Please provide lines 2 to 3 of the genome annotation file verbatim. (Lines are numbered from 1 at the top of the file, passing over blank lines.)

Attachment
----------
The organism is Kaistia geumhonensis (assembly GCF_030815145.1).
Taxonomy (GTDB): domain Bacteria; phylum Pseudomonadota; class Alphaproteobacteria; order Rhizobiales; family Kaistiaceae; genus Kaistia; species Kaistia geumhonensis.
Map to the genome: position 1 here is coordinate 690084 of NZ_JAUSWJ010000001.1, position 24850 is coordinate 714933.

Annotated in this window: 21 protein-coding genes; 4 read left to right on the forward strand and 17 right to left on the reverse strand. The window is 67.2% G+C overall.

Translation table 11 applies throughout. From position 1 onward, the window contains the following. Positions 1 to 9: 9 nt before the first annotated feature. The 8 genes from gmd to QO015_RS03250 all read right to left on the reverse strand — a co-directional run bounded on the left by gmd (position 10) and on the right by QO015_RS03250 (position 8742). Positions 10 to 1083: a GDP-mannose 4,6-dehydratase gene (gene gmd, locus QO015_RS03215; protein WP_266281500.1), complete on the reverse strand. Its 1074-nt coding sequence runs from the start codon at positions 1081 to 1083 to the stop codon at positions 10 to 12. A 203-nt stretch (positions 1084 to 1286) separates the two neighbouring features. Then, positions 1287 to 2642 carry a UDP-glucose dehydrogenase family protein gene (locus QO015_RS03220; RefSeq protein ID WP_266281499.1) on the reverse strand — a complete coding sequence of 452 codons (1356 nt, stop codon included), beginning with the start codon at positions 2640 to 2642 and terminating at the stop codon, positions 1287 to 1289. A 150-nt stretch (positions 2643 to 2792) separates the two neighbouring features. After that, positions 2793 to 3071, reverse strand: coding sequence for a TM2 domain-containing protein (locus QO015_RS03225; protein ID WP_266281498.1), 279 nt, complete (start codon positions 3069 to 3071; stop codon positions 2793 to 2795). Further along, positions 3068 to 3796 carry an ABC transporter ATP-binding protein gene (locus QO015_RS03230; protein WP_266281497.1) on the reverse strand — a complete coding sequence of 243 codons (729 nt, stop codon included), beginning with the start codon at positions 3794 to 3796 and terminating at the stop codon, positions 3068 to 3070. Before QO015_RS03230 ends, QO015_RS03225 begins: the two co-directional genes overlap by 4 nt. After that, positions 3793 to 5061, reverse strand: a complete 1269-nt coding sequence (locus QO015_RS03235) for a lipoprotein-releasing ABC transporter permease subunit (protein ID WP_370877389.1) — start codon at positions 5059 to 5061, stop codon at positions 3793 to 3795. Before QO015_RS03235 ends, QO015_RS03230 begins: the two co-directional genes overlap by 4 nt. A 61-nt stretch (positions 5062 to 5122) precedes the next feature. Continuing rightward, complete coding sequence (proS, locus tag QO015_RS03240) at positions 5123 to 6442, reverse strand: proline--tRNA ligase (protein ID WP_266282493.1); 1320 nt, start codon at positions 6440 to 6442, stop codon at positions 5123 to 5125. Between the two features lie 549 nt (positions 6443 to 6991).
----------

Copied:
Taxonomy (GTDB): domain Bacteria; phylum Pseudomonadota; class Alphaproteobacteria; order Rhizobiales; family Kaistiaceae; genus Kaistia; species Kaistia geumhonensis.
Map to the genome: position 1 here is coordinate 690084 of NZ_JAUSWJ010000001.1, position 24850 is coordinate 714933.